In the last 12 months, 41% of organizations have experienced three or more critical risk events. Enterprise risk management (ERM) and integrated risk management (IRM) are both keys to keeping these risks at bay.
When it comes to IRM vs. ERM, think of IRM as the tree’s roots and ERM as the leafy canopy. While ERM is a top-down strategy that helps manage risk strategically across an organization, IRM is a bottom-up approach to governing organization-wide risk within a single source of truth, rather than centering on a specific team or set of objectives.
Because ERM is strategic in scope, it may seem like the more important risk management tactic. Yet as risks evolve in scale and complexity, IRM vs. ERM isn’t as much about how the two approaches compete but how they can support each other to create a more secure infrastructure for your organization.
What is the difference between IRM and ERM?
IRM and ERM are two sides of the same risk management coin. They both have their parts to play in identifying and mitigating risks, but the primary difference comes down to why and when the organization is managing its risk.
ERM points to risks that threaten strategic decisions from the board level, whereas IRM — typically a function of governance, risk and compliance (GRC) teams — aims to centralize the organization’s risk profile into a single view.
An example of integrated risk management vs. enterprise risk management
Enterprise risk management is primarily concerned with a business’s strategic risks, which are primarily financial, reputational, technological or competitive risks that can result in traffic business failure. If a healthcare provider wants to start processing payments online, it must identify and mitigate all the risks associated with its new online ecosystem. An effective framework for this organization should assess vendors, new technologies and more.
Integrated risk management, on the other hand, is an approach that creates a single view of risk on a unified platform. With IRM, that same healthcare provider would have one platform that would allow for cross-functional visibility across the risk, audit and compliance teams. They would have visibility into whether the new technology itself is secure and how that technology may interact with technology the healthcare provider already uses — data they could turn into actionable insights that reduce their risk exposure and can be shared with the C-suite and Board.
|ERM vs. IRM: Key differences|
|Enterprise risk management||Integrated risk management|
|Top-down approach||Bottom-up approach|
|Starts from the top (board of directors)||Starts from the bottom (GRC/operational teams)|
|Strategic risks||Integrated view of all risks|
|Provides management and board with an understanding of the top organizational risks and threats, how well they are controlled and what actions to take if they are not||Provides increased potential for collaboration and communication regarding potential risks as they emerge in an organization across all levels|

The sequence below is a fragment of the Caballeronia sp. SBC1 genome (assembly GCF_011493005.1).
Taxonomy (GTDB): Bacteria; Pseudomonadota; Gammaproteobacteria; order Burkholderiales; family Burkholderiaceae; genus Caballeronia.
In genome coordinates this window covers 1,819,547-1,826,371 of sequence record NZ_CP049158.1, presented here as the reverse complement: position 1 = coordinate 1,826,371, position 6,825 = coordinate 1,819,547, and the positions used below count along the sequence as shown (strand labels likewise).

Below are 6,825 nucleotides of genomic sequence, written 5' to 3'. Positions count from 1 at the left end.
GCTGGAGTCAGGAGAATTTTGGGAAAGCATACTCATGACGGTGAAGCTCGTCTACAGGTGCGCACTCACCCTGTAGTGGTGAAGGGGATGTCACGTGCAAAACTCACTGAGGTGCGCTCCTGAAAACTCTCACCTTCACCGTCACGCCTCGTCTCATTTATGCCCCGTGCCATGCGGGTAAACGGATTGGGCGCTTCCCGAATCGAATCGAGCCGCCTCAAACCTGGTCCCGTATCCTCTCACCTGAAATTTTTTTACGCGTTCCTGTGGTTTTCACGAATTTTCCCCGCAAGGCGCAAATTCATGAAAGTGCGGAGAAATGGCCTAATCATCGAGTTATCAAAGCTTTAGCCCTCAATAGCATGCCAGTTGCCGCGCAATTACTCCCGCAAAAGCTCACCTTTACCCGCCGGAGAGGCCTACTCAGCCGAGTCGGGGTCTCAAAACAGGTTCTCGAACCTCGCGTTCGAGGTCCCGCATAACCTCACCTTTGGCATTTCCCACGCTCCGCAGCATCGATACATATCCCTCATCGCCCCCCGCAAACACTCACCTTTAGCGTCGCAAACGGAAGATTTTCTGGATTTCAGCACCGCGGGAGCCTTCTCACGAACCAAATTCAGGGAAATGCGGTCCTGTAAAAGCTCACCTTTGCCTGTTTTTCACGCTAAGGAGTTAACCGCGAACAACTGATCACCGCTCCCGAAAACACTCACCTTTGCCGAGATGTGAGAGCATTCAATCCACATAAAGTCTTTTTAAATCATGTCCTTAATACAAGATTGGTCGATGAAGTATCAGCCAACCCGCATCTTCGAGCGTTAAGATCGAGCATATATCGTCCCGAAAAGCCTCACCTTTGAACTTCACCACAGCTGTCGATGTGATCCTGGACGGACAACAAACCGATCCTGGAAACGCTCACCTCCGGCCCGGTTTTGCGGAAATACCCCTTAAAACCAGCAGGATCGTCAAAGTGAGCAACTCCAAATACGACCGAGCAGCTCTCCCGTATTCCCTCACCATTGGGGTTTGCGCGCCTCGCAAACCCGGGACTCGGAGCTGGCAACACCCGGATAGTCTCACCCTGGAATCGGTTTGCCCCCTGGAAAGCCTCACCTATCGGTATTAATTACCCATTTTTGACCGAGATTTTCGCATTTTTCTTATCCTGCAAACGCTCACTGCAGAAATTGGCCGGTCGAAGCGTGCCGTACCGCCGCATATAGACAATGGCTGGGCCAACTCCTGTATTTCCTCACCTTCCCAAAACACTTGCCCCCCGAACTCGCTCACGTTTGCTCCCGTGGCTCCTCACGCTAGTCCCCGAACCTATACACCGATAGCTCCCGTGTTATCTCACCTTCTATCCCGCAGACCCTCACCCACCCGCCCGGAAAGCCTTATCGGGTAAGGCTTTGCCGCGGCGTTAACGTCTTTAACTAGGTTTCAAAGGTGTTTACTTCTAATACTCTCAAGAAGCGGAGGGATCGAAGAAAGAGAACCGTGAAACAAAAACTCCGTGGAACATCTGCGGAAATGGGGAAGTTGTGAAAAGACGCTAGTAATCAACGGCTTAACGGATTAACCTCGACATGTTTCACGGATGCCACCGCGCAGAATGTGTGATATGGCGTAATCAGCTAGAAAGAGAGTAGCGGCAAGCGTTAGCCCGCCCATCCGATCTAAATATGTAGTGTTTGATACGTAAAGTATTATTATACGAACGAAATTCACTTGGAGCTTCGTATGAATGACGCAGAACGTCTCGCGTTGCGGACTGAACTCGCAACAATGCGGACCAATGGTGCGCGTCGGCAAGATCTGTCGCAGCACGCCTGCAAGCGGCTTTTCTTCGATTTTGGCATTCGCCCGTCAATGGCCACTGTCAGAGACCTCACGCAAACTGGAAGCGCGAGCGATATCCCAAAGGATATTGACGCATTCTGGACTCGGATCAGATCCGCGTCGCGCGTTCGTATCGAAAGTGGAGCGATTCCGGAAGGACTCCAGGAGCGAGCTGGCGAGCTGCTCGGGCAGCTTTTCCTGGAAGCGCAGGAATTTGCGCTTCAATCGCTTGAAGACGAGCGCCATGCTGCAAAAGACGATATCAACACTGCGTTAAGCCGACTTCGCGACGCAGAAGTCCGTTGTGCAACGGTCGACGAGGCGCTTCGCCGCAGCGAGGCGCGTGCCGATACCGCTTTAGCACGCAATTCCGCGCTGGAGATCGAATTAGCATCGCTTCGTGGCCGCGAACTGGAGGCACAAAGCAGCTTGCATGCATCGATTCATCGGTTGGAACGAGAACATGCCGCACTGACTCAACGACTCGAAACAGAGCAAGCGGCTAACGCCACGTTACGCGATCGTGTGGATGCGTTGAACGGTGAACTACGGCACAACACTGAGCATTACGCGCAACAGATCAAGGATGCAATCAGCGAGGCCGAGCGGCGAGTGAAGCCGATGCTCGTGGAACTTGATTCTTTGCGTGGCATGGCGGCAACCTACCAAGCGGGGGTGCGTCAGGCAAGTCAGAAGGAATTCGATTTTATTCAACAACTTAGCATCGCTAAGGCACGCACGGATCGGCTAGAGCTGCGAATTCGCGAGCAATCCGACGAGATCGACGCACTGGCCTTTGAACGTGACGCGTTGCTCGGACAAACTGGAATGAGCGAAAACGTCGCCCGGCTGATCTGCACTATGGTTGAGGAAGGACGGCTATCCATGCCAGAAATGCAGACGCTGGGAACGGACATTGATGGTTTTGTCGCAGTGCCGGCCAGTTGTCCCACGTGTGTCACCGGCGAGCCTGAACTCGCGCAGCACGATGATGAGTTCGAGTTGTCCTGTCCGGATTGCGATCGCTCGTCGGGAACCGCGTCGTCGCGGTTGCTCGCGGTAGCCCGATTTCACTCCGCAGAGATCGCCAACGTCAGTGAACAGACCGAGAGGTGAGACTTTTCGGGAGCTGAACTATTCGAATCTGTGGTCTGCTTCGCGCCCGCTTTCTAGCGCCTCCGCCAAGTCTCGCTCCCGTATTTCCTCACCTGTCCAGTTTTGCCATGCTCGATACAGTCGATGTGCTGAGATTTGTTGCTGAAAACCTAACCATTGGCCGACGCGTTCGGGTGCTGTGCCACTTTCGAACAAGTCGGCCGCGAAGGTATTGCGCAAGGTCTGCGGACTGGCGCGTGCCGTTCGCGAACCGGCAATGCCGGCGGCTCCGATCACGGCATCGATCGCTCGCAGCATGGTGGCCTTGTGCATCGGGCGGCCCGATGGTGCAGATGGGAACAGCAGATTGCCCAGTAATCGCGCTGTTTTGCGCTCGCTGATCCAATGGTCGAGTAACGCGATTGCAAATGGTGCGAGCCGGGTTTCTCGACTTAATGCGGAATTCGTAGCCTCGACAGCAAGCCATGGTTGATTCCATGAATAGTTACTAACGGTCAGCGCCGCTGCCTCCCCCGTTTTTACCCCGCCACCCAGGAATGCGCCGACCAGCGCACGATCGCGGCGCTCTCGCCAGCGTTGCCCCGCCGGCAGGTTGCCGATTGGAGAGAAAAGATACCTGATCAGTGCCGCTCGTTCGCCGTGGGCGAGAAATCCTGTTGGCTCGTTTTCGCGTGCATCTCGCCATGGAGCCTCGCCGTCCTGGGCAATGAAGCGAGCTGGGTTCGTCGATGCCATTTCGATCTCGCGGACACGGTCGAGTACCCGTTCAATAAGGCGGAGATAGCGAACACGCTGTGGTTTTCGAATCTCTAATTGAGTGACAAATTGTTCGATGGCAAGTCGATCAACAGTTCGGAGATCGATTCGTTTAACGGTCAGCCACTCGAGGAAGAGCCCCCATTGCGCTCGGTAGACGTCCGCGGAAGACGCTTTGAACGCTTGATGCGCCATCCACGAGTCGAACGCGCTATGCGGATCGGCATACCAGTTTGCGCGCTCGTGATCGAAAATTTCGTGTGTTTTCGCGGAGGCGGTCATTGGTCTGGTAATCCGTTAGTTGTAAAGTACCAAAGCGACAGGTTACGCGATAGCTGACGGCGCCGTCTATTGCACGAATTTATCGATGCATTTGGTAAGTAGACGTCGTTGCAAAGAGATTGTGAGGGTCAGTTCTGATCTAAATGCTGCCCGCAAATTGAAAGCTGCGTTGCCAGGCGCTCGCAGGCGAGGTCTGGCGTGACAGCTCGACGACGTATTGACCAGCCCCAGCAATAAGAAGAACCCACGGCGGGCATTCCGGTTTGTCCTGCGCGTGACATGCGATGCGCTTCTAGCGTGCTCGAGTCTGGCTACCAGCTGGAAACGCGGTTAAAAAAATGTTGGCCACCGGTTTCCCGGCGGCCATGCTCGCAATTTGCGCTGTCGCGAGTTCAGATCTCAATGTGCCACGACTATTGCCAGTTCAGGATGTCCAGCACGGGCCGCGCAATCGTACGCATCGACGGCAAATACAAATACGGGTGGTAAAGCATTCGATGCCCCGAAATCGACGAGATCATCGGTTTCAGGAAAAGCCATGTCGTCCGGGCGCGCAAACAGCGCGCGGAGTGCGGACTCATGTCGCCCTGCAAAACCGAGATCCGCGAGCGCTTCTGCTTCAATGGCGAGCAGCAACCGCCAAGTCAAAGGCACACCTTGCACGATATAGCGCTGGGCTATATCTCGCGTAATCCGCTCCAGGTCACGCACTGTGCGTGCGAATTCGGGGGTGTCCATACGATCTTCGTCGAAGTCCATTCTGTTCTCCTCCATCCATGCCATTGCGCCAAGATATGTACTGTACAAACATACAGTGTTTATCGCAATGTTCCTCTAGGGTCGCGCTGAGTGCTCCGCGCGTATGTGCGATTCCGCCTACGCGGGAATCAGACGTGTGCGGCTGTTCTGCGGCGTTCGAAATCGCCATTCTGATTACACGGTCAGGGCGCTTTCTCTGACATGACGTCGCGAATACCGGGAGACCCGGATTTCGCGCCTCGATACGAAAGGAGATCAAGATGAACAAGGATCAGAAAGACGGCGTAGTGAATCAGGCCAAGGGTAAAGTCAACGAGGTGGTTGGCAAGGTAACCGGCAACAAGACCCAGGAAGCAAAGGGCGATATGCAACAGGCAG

How do IRM and ERM work together?
Integrated risk management and enterprise risk management are different. But IRM and ERM are more integrated than ever in today’s business landscape.
Most, if not all, big business decisions involve technology — 95% of businesses used software to provide services in 2022, and another 78% expect to increase their use of software tools. That’s billions of dollars companies spend on technology annually, all contributing to the inherent relationship between IRM and ERM.
In thinking about integrated risk management versus enterprise risk management, think about how they can both help address risk at all levels. ERM stems risk from high-level business decisions, while IRM mitigates threats that can arise during the day-to-day use and integration of key technologies. When implemented together, organizations protect themselves from top to bottom.
Evaluating IRM vs. ERM: Which comes first?
IRM and ERM are both important. But it can be challenging for organizations to implement both, especially if their risk management approach isn’t yet mature. Whether you start with IRM or ERM depends on your company’s size and maturity.
ERM can be costly, time-intensive and complex. This isn’t an issue for mature organizations that can afford both the workforce and the technology that an effective ERM strategy requires. Small to mid-size companies, however, may struggle to implement ERM. For these organizations, IRM may be the better fit because an IRM bottom-up approach can effectively mitigate risks while still being more affordable and easier to implement for organizations that don’t yet have a deeply embedded way of working.
As the organization grows, its approach to risk can, too, which typically includes introducing ERM into the cybersecurity framework.
Is your organization ready for enterprise risk management?
ERM is important. But implementing it before you’re ready can swamp your cybersecurity team with complex tasks that might overshadow your existing IRM and other cybersecurity efforts. Organizations with adequate time, budget and staff should consider enhancing their security through ERM, starting with enterprise risk management software.
ERM software can drive performance by developing an ERM system specific to your organization’s unique needs. Make the most of your resources, proactively identify risks and communicate a holistic view of risk to reveal opportunities in all your business decisions.
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